1 Sunny Garcia
The 2000 world surfing champ, from Honolulu, has won the Triple
Crown of Surfing in Hawaii a record five times.
This is an article from the Oct. 27, 2003 issue
2 Banzai Pipeline
With waves two stories high crashing into water as shallow as two
feet, the Banzai Pipeline is the most infamous break on the North
Shore of Oahu; it's also the site of the season-ending men's
event of the Association of Surfing Professionals World Tour.
The state capital is also Hawaii's SI Sportstown, for having the
best community sports programs.
4 Jerome Williams
The Giants' rookie righthander lives in Waipahu.
5 Olin Kreutz
The Bears' Pro Bowl center from Honolulu won the state
heavyweight wrestling title in high school.
6 Michelle Wie
The 14-year-old from Honolulu won this year's U.S. Women's Public
Links title, making her the youngest person to win a USGA event
in which adults competed.
7 Al Michaels
The Brooklyn-born ABC broadcaster started his career calling
University of Hawaii football and basketball and Triple A Hawaii
Islanders baseball games.
8 Benny Agbayani
The recently retired big league outfielder from Honolulu led
Hawaii Pacific to the NAIA College World Series in 1991.
9 Alexander Cartwright
The New York-born author of modern baseball rules is buried in
Honolulu, where he began teaching the sport to kids on his way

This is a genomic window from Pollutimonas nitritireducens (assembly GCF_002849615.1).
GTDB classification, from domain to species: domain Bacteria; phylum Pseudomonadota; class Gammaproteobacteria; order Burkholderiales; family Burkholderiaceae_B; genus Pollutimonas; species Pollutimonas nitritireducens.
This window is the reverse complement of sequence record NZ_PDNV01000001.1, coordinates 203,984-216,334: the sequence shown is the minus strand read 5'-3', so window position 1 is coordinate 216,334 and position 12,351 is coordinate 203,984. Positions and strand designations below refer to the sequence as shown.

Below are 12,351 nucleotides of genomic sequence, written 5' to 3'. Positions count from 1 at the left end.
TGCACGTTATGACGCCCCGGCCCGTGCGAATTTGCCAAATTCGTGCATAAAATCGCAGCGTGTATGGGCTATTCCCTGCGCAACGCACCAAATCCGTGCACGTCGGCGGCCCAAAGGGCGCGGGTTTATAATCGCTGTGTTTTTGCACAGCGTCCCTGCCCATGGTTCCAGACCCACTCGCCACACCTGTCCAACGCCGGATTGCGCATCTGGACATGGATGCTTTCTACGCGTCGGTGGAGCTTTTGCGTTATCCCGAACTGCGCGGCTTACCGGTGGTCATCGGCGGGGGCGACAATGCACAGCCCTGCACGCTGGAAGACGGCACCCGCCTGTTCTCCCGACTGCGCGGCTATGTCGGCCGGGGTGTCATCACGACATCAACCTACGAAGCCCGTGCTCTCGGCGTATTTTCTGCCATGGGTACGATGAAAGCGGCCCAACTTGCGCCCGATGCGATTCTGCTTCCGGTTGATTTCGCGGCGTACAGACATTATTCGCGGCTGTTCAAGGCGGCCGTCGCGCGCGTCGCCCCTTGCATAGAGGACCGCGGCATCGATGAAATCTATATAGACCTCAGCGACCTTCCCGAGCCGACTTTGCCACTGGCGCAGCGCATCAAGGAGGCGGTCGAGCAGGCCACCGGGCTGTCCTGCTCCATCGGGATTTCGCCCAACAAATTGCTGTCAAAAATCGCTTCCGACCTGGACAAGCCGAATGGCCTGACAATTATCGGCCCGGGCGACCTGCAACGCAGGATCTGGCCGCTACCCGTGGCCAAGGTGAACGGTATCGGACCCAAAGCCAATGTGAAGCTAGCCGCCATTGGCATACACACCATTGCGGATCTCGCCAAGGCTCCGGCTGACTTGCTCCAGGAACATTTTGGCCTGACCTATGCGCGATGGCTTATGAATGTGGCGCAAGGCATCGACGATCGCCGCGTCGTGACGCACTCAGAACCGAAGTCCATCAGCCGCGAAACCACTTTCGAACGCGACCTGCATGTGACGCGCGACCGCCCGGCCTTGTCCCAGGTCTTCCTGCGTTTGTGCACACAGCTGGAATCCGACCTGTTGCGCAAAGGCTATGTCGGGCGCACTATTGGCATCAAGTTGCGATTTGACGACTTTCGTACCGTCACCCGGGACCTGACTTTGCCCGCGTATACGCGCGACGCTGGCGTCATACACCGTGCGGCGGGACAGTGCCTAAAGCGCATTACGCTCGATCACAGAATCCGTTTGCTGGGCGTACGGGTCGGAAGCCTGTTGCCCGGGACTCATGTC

home from an aborted visit to China in 1849 and decided to stay.
10 Chris Fuamatu-Ma'afala
The running back from Honolulu joined the Jaguars this year after
five seasons with the Steelers.
11 Dominic Raiola
The Lions center, a Honolulu native, set school records for
knockdown blocks while at Nebraska.
12 Dwayne (the Rock) Johnson
The former University of Miami defensive tackle and WWE wrestling
star attended McKinley High in Honolulu for two years.
13 Hawaiian Islanders
The Honolulu-based Arena2 football team is the state's only pro
14 Chris Naeole
The Jaguars' lineman from Kailua was an All-America at Colorado
and in '97 became the first guard since '83 to be drafted in the
15 Outrigger Canoe Races
The sport's largest event, with 2,500 competitors, is the annual
Queen Liliuokalani ocean races, in which one-to six-person
outrigger canoes race over distances as long as 18 miles off the
More on Aloha State sports, including an SI Flashback about the
Island's favorite sumo wrestler; famous Hawaiian Faces in the Crowd;
and a gallery of every surfing cover, at si.com/magazine/features/si50/states/hawaii.